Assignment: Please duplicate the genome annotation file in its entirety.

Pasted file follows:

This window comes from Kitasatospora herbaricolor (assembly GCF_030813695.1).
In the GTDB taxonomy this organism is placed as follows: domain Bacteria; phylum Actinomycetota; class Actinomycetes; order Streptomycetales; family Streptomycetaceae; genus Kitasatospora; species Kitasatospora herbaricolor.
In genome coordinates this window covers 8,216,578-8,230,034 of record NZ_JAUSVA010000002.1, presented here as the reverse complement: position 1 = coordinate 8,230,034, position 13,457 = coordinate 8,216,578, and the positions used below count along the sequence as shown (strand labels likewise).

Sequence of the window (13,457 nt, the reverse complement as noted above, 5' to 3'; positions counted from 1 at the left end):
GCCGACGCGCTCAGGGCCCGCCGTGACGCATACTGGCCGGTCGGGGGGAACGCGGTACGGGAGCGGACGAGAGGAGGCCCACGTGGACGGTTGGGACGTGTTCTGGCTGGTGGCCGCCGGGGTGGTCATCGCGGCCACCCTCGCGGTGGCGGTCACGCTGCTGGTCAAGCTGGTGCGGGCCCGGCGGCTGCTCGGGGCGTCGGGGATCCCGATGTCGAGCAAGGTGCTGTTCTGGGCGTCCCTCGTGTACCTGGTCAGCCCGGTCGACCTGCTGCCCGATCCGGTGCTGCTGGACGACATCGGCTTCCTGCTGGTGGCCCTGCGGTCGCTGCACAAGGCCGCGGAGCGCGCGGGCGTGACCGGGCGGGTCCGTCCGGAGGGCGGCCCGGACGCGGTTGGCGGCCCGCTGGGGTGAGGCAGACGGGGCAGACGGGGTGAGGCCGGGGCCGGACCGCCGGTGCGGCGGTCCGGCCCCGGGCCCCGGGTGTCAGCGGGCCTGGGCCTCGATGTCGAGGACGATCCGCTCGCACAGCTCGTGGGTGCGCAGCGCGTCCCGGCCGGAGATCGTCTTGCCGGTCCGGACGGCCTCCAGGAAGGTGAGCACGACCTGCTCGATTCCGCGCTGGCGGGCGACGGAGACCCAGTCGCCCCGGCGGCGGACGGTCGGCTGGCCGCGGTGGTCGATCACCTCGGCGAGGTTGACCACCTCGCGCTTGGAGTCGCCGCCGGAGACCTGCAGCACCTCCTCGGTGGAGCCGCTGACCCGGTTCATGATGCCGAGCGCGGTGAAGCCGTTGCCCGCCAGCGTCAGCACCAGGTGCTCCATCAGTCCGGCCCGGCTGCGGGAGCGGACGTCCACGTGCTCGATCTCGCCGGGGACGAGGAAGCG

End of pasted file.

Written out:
This window comes from Kitasatospora herbaricolor (assembly GCF_030813695.1).
In the GTDB taxonomy this organism is placed as follows: domain Bacteria; phylum Actinomycetota; class Actinomycetes; order Streptomycetales; family Streptomycetaceae; genus Kitasatospora; species Kitasatospora herbaricolor.
In genome coordinates this window covers 8,216,578-8,230,034 of record NZ_JAUSVA010000002.1, presented here as the reverse complement: position 1 = coordinate 8,230,034, position 13,457 = coordinate 8,216,578, and the positions used below count along the sequence as shown (strand labels likewise).

Sequence of the window (13,457 nt, the reverse complement as noted above, 5' to 3'; positions counted from 1 at the left end):
GCCGACGCGCTCAGGGCCCGCCGTGACGCATACTGGCCGGTCGGGGGGAACGCGGTACGGGAGCGGACGAGAGGAGGCCCACGTGGACGGTTGGGACGTGTTCTGGCTGGTGGCCGCCGGGGTGGTCATCGCGGCCACCCTCGCGGTGGCGGTCACGCTGCTGGTCAAGCTGGTGCGGGCCCGGCGGCTGCTCGGGGCGTCGGGGATCCCGATGTCGAGCAAGGTGCTGTTCTGGGCGTCCCTCGTGTACCTGGTCAGCCCGGTCGACCTGCTGCCCGATCCGGTGCTGCTGGACGACATCGGCTTCCTGCTGGTGGCCCTGCGGTCGCTGCACAAGGCCGCGGAGCGCGCGGGCGTGACCGGGCGGGTCCGTCCGGAGGGCGGCCCGGACGCGGTTGGCGGCCCGCTGGGGTGAGGCAGACGGGGCAGACGGGGTGAGGCCGGGGCCGGACCGCCGGTGCGGCGGTCCGGCCCCGGGCCCCGGGTGTCAGCGGGCCTGGGCCTCGATGTCGAGGACGATCCGCTCGCACAGCTCGTGGGTGCGCAGCGCGTCCCGGCCGGAGATCGTCTTGCCGGTCCGGACGGCCTCCAGGAAGGTGAGCACGACCTGCTCGATTCCGCGCTGGCGGGCGACGGAGACCCAGTCGCCCCGGCGGCGGACGGTCGGCTGGCCGCGGTGGTCGATCACCTCGGCGAGGTTGACCACCTCGCGCTTGGAGTCGCCGCCGGAGACCTGCAGCACCTCCTCGGTGGAGCCGCTGACCCGGTTCATGATGCCGAGCGCGGTGAAGCCGTTGCCCGCCAGCGTCAGCACCAGGTGCTCCATCAGTCCGGCCCGGCTGCGGGAGCGGACGTCCACGTGCTCGATCTCGCCGGGGACGAGGAAGCG